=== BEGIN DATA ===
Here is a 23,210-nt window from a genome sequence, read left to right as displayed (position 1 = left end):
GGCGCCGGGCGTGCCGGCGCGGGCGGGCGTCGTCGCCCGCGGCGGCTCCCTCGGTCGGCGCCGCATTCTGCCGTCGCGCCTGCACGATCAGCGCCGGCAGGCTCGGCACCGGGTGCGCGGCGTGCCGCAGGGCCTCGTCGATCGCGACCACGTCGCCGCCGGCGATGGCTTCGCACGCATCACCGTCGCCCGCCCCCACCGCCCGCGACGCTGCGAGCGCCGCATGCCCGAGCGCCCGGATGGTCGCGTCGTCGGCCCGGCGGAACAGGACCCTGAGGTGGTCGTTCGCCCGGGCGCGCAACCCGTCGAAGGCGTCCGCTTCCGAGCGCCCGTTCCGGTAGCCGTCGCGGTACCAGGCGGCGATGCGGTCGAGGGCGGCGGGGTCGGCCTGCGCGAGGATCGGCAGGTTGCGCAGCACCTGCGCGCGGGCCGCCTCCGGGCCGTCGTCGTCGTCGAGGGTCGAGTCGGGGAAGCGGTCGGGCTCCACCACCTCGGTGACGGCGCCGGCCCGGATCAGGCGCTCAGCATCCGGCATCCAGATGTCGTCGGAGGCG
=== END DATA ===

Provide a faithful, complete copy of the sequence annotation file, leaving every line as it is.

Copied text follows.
Here is a 23,210-nt window from a genome sequence, read left to right as displayed (position 1 = left end):
GGCGCCGGGCGTGCCGGCGCGGGCGGGCGTCGTCGCCCGCGGCGGCTCCCTCGGTCGGCGCCGCATTCTGCCGTCGCGCCTGCACGATCAGCGCCGGCAGGCTCGGCACCGGGTGCGCGGCGTGCCGCAGGGCCTCGTCGATCGCGACCACGTCGCCGCCGGCGATGGCTTCGCACGCATCACCGTCGCCCGCCCCCACCGCCCGCGACGCTGCGAGCGCCGCATGCCCGAGCGCCCGGATGGTCGCGTCGTCGGCCCGGCGGAACAGGACCCTGAGGTGGTCGTTCGCCCGGGCGCGCAACCCGTCGAAGGCGTCCGCTTCCGAGCGCCCGTTCCGGTAGCCGTCGCGGTACCAGGCGGCGATGCGGTCGAGGGCGGCGGGGTCGGCCTGCGCGAGGATCGGCAGGTTGCGCAGCACCTGCGCGCGGGCCGCCTCCGGGCCGTCGTCGTCGTCGAGGGTCGAGTCGGGGAAGCGGTCGGGCTCCACCACCTCGGTGACGGCGCCGGCCCGGATCAGGCGCTCAGCATCCGGCATCCAGATGTCGTCGGAGGCG